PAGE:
Looking back at the first weekend of March, before the coronavirus pandemic changed everything, Shauna Green knows her Dayton Flyers women’s basketball program was fortunate. The Flyers finished the regular season. They got to play the full Atlantic 10 Conference tournament at UD Arena — and they walked off the court March 8 as champions.
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The loss of the NCAA tournament will always hurt, but if the sports world had shut down a week earlier, the pain would have been much worse.
“The seniors had been looking forward to this A-10 tournament being at home since it was at announced,” Green said Tuesday. “They had been talking about it for two years. It was their senior year, and we were playing at home and we were going to win it. You couldn’t have wrote it in a better way for them to win their last game they ever played at UD Arena. I can sleep a little better knowing no one can ever take that away from them.”
The cancellation of the NCAA tournament on March 12 began an uncertain offseason for the Flyers and every program in women’s basketball. Spring classes were conducted online, and it will be the same for both summer sessions. Like Dayton men’s coach Anthony Grant, Green doesn’t know if she’ll have her players on campus this summer. No one knows yet whether the university will reopen in August for the fall semester.
Even the status of next season is a question mark. For now, coaches are preparing as best they can.
“Obviously, this is the first time all of us have gone through this,” Green said. “We’re trying to figure it all out. We’ve been in pretty constant communication with our kids, and we’ve had a team meeting every Monday with our whole team with the seniors included just to touch base, and then we’d have another meeting on Wednesdays for just our returners. There was constant contact in terms of academics, and that was our biggest focus.”
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The seniors joined the team meeting for the final time Monday. Jayla Scaife, Julia Chandler, Brittany Ward, Jordan Wilmoth, Shakeela Fowler and Christine Szabo all graduated this month.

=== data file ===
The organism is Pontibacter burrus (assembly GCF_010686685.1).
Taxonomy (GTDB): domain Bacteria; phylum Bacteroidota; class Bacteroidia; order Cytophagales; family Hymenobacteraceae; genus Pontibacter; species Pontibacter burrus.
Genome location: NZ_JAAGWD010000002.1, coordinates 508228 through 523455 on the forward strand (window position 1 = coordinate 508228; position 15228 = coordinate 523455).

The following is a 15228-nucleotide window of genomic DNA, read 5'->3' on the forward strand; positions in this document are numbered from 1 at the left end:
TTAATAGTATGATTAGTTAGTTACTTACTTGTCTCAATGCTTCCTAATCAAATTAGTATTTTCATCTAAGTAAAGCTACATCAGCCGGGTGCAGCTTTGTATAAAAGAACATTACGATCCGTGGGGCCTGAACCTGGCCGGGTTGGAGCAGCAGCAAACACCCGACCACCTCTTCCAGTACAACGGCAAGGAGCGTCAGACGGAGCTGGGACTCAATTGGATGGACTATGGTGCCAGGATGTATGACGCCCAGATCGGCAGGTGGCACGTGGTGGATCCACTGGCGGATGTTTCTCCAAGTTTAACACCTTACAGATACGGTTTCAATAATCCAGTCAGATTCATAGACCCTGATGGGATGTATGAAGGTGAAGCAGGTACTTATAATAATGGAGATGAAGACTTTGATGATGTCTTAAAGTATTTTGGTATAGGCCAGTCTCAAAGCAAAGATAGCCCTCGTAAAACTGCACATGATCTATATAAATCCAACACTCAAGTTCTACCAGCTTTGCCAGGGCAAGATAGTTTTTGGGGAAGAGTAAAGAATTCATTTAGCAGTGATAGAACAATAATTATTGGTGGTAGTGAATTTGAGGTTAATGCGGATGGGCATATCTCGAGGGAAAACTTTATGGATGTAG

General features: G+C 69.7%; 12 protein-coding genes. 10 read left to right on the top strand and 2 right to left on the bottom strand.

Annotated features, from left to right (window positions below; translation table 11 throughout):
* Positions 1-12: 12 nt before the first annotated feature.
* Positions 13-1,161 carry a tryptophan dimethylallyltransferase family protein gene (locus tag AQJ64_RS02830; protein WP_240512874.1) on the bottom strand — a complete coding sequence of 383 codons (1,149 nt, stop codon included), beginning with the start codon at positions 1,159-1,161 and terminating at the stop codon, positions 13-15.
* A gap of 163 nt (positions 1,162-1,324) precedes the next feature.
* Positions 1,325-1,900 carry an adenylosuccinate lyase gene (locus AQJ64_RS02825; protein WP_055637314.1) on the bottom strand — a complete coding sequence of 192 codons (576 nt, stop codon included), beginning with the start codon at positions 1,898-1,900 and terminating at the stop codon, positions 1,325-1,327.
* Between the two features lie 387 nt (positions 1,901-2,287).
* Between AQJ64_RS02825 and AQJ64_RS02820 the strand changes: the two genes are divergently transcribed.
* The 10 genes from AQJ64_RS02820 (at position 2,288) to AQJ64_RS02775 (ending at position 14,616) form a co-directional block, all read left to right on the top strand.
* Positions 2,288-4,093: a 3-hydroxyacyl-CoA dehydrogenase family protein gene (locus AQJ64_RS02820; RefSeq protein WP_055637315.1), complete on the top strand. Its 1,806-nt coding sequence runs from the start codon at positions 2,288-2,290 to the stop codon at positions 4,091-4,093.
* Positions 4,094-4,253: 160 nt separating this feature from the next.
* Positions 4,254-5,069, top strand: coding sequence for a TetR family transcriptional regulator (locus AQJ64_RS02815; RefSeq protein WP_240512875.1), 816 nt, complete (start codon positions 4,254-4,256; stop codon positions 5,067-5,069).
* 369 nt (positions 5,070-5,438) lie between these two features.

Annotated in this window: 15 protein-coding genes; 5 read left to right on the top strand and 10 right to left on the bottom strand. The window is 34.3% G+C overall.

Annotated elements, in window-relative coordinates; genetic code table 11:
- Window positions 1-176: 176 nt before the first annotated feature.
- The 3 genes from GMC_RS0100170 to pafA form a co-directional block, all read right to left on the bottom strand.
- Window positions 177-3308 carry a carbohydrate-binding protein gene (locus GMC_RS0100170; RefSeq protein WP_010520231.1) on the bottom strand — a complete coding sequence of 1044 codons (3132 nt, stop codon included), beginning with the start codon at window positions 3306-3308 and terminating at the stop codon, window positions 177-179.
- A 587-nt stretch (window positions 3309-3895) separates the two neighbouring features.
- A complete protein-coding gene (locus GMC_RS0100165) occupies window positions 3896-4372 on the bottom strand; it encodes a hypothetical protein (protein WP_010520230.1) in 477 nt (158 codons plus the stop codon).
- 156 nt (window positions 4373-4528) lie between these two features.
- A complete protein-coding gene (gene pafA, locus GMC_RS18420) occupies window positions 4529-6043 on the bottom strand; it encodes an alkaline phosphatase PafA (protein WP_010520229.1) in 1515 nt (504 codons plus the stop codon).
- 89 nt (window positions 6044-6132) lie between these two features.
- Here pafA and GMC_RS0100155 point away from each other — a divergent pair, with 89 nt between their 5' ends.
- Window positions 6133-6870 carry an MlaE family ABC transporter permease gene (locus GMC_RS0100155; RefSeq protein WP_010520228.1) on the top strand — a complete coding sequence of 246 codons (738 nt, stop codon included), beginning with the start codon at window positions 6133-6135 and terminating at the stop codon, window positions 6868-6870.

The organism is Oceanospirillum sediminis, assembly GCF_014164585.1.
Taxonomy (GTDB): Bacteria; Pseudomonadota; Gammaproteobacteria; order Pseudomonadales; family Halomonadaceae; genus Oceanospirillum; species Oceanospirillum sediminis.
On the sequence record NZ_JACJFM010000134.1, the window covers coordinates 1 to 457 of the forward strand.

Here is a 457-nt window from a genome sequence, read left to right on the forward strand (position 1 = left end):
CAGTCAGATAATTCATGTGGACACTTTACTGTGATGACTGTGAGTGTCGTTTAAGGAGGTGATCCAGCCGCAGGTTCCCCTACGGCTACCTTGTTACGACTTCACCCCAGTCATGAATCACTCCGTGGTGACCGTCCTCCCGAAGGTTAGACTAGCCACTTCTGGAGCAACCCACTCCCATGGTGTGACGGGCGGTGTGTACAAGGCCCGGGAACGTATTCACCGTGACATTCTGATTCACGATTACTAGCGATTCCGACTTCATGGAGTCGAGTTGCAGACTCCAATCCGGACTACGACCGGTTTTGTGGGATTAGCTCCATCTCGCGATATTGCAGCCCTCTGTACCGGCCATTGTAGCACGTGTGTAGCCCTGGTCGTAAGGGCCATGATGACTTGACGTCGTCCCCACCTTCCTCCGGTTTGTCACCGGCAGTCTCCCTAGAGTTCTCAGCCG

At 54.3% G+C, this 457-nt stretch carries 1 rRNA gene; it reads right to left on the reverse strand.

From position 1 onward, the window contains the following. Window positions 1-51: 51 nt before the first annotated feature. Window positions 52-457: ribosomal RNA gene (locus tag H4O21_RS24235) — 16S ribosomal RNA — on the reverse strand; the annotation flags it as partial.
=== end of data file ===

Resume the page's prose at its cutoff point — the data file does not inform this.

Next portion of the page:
Erin Whalen and Araion Bradshaw also graduated but have one season of eligibility remaining and will return as grad students. The same goes for Jenna Giacone, who graduated in December.
Those three players combined to average 24.3 points per game. Whalen and Bradshaw started. Giacone saw the most minutes of any reserve (17.9 per game). One other stater, Kyla Whitehead, who averaged 7.2 points and a team-best 6.2 rebounds per game as as sophomore, also returns.
“I love our core that we have coming back,” Green said. “Kyla really flourished this year and as the year went on just continued to get better and better and better, and you kind of saw her skill set expand in the A-10 tournament”
One other key reserve returns. Mariah Perez averaged 7.8 minutes per game as a freshman. Two freshmen, Destiny Bohanon and Nadjy Tyler, missed last season with knee injuries. Green hopes to have them ready to go by the time the season begins. Dayton will also add Auburn transfer Maliya Perry, who joined the program in January, to the mix.
Dayton lost one player this spring to the transfer portal. Sophomore guard Ella Skeens, who saw limited minutes in 17 games, transferred to Ball State.
The program adds four incoming freshmen from the class of 2020: Capria Brown, a 5-foot-9 guard from Danville, Ill, who committed to Dayton in September; Bailee Adkins, a 5-foot-7 senior point guard at Huntington St. Joseph’s High School, who committed to Dayton in August; Mount Notre Dame’s Makira Cook, who also committed to Dayton in August, and Anna LeMaster, a guard from Frederick, Md., who committed in February 2019.
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All the players who will be on the 2020-21 roster are doing their best to stay in shape at home.
“We normally would give them their workout plan,” Green said. “Now it’s just a little bit different because not all of them have access to a hoop or a space where they can do anything. We’re trying to tailor each workout to each kid and what they have access to. That’s made it a little bit more challenging for us, but we’re all kind of in the same boat — everyone in the country. We’re all gonna be further behind than what we normally would be whenever we come back. So we’re just kind of taking it day by day. I have to think about every scenario. Do we come back? Do we not come back? What’s next? All those things are in my head, but I’m trying not to bog them down with worrying about that because really none of us can control any of this.”
Recruiting has continued this spring with online communication. Green joked that she’s all “Zoomed out,” referring to the virtual meetings application Zoom that has taken over the world since the COVID-19 crisis began.
“It’s actually nice,” she said. “We have an avenue to get in front of people to share our normal presentation of what we would do and be face to face instead of just over the phone. It’s not the same, obviously, as face to face, but it’s the next best thing. We just been going through it a lot with the 2021 class. It’s going to be different because we didn’t get out this spring to see some kids that we needed to really evaluate, and we may not get out in July.”
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